“The nightmares never go away,” LePage said, his voice softening. “The beatings from my dad are the worst ones. Those are always the ones I fear the most.”

His father, a wiry painter who spoke only French, generally was well behaved from Monday through Friday. But as the weekend began, when he arrived home with a 12-pack of Rheingold beer in a plastic bag, a shroud of dread and violence cloaked the crowded apartment until work summoned him again on Monday morning.

“When you saw the beer, you knew it would be a tough weekend, and the problem was it was consistent,” LePage said. “He was like a monster who would beat the daylights out of us.”

The governor’s personal story has become part of his political legacy, particularly as he’s pursued controversial changes to Maine’s welfare programs. In some ways it’s helped insulate him from his critics who say that those policies amount to what Democrats have said are a “war on the poor.”

As the governor told the Globe, ““Until you walk in my shoes, you have no standing.”

* Former Republican Gov. John McKernan was originally supposed to be on stage with LePage during the inauguration ceremony, but has cancelled, according to Brent Littlefield, the governor’s political adviser. Littlefield said the former governor could not attend the ceremony because of “flight problems.”

Four years ago, Maine’s six former, living governors attended LePage’s inauguration ceremony: Gov. John Baldacci, Gov. Angus King, Gov. McKernan and Gov. Joseph Brennan. Former Govs. Kenneth Curtis and John Reed live in Florida and did not make the trip.

* The governor’s remarks on Wednesday will be preceded by First Lady Ann LePage. She is expected to discuss volunteerism and the importance of honoring Maine’s veterans, issues that have been a priority for her during the governor’s first term.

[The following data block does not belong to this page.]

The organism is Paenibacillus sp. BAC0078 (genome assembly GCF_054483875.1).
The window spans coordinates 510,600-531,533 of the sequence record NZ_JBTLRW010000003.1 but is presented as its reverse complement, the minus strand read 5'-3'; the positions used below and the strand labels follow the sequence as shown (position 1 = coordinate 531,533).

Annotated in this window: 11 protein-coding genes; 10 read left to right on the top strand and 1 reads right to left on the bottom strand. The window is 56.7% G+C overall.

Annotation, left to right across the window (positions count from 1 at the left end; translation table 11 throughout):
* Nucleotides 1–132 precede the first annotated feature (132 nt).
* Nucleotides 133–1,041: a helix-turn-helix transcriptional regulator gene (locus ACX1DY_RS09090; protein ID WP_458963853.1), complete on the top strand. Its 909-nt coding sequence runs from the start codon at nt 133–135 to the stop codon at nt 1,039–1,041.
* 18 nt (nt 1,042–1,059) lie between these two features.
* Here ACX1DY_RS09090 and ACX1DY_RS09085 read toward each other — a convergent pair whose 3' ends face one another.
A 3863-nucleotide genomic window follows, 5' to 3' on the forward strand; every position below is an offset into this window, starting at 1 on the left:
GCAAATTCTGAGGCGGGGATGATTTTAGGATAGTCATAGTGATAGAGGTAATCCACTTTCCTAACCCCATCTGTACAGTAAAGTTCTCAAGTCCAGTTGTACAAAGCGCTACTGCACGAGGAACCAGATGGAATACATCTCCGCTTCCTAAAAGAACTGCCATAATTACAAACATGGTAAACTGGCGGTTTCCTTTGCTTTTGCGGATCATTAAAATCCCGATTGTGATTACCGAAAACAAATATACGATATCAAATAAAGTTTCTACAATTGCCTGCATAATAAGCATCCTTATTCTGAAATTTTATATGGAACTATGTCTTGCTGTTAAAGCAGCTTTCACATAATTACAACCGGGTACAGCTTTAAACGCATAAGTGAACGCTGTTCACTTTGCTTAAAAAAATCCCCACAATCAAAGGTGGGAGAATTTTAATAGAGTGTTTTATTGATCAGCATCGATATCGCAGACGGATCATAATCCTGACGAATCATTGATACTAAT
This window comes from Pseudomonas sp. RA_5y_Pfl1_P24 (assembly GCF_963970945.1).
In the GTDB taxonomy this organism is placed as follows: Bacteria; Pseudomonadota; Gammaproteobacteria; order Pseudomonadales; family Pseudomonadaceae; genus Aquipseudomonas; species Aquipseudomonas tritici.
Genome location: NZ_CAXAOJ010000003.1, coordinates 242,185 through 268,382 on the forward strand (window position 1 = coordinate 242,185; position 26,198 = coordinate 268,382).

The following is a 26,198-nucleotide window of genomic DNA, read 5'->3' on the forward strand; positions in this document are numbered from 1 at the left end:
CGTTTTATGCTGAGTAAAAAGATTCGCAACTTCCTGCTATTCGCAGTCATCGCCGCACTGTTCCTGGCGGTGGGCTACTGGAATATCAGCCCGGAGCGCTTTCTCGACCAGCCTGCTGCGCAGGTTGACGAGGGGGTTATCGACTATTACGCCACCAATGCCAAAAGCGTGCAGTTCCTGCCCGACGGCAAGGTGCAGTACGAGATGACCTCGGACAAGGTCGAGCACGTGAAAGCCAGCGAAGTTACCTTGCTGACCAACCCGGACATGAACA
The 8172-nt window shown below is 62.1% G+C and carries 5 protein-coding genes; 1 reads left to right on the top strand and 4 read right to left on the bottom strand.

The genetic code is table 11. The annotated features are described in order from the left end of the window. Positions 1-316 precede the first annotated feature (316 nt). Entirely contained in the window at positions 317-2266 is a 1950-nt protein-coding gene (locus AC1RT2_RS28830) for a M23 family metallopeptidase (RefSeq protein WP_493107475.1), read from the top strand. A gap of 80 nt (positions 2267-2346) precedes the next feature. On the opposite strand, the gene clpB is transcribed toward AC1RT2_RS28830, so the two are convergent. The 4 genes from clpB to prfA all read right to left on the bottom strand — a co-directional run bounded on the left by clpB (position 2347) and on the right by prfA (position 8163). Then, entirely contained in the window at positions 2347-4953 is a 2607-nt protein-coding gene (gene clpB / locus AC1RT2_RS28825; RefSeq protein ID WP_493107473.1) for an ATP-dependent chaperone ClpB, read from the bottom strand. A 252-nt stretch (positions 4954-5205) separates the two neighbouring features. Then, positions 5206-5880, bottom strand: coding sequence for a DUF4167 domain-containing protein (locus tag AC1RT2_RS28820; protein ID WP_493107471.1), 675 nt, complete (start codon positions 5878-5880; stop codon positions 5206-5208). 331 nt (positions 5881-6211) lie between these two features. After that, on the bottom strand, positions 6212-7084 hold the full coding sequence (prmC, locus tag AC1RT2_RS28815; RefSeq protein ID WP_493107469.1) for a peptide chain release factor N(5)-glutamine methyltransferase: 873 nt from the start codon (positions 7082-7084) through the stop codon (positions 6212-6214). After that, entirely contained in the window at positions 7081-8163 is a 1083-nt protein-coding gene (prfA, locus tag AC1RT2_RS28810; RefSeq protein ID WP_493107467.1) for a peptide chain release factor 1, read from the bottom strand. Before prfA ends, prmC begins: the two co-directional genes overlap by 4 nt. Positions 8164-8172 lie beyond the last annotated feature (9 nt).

* The inauguration is sometimes viewed as a ceremony focused on the governor. It is also a joint session of the Legislature, meaning lawmakers will be in attendance and begin moving legislative documents.

A few highlights:

L.D. 2 – An Act To Authorize a General Fund Bond Issue for the Purchase and Development of the Bar Harbor Ferry Terminal as a Multimodal Transportation Facility

L.D. 4 – An Act to Promote Industrial Hemp

L.D.5 -An Act To Remove the Limit on the Number of Patients a Primary Caregiver May Provide for under the Medical Marijuana Laws

L.D. 6 – A Resolve To Implement Recommendations of the Government Oversight Committee To Strengthen the Ethics Practices and Procedures for Executive Branch Employees

The latter bill stems from the document shredding and grant manipulation controversy at the Maine Center for Disease Control. The Government Oversight Committee adopted a number of recommendations designed to prevent another similar episode, including some ethical guidelines for employees within the executive branch.

* Democrats have already congratulated the governor on his inauguration. From House Speaker Mark Eves, D-North Berwick:

“Congratulations to the Governor and his family as they celebrate this very special day,” said House Speaker Eves of North Berwick. “I look forward to working with the Governor over the next two years to grow good paying jobs in our state and to strengthen our economy. I hope we can hit reset after a contentious campaign and legislative session. While we may not agree on everything, we must come together to grow good jobs and improve wages for workers.”